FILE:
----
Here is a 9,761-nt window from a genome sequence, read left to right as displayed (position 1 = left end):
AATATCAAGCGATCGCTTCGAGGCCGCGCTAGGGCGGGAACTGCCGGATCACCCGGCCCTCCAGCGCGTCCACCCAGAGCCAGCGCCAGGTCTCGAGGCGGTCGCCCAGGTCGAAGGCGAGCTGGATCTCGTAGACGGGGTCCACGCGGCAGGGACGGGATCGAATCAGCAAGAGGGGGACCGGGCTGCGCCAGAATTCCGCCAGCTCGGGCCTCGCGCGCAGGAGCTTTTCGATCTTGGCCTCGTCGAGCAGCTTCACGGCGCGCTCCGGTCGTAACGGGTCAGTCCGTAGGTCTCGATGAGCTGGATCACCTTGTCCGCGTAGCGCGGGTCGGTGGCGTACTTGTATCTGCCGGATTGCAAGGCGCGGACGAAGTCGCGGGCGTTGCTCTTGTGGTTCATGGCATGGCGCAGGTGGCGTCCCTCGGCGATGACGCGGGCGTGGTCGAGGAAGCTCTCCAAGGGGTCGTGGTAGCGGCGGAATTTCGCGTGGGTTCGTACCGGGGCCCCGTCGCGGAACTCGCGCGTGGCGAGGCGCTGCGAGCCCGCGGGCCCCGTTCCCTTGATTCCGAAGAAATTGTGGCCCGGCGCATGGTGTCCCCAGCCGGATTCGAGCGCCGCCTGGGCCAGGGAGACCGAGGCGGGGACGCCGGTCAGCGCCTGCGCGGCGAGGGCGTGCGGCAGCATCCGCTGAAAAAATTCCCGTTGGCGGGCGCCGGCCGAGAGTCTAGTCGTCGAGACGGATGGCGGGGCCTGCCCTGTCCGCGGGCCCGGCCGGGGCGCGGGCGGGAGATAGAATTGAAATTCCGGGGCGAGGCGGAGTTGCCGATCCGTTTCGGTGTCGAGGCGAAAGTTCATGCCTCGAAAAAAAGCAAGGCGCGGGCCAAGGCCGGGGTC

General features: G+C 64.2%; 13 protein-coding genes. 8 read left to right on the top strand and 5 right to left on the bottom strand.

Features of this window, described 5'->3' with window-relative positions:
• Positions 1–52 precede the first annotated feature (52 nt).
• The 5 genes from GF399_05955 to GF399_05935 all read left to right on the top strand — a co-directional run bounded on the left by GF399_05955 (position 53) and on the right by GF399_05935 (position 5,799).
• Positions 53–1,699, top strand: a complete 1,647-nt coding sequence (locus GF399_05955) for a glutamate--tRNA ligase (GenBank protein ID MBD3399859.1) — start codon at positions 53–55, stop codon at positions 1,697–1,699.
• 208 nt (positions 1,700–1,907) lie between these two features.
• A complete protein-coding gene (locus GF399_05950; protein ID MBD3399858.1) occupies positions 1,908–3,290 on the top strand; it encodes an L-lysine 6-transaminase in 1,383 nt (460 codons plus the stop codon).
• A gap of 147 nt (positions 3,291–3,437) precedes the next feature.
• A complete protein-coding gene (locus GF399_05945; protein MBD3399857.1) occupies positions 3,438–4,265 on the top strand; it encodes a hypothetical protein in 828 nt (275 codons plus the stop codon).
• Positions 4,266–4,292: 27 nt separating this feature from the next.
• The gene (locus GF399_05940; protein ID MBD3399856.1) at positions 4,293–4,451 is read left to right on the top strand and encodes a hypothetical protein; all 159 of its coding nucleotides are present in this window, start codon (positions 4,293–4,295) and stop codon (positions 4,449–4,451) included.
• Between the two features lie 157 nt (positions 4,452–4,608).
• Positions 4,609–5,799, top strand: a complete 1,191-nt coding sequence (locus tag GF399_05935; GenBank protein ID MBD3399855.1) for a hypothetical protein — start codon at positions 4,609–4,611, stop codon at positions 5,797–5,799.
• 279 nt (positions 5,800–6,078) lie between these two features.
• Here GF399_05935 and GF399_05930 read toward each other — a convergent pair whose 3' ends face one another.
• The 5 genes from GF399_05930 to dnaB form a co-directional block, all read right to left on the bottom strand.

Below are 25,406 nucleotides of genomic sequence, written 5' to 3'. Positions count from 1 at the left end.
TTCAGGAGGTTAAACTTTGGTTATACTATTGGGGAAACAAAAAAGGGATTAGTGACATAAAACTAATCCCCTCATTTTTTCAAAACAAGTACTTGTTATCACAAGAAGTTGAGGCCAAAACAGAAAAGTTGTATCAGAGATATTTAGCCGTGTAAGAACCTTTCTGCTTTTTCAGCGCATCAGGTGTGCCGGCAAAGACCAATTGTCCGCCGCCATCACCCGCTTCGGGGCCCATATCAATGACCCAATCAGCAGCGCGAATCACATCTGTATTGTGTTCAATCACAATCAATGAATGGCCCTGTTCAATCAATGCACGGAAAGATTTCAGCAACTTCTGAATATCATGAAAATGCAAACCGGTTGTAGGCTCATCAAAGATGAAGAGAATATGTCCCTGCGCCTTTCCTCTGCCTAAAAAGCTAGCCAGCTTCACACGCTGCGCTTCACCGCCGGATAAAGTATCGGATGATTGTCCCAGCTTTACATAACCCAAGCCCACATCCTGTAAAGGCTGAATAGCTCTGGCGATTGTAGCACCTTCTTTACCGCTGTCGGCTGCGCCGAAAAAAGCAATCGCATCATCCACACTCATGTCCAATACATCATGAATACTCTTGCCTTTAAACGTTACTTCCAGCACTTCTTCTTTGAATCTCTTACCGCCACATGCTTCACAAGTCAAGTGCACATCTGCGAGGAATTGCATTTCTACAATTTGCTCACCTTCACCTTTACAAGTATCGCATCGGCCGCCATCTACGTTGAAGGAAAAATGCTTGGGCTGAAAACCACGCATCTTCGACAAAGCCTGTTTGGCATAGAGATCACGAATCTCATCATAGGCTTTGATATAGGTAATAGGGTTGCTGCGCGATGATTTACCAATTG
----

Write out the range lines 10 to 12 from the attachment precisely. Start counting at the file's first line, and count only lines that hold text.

• A gap of 147 nt (positions 3,291–3,437) precedes the next feature.
• A complete protein-coding gene (locus GF399_05945; protein MBD3399857.1) occupies positions 3,438–4,265 on the top strand; it encodes a hypothetical protein in 828 nt (275 codons plus the stop codon).
• Positions 4,266–4,292: 27 nt separating this feature from the next.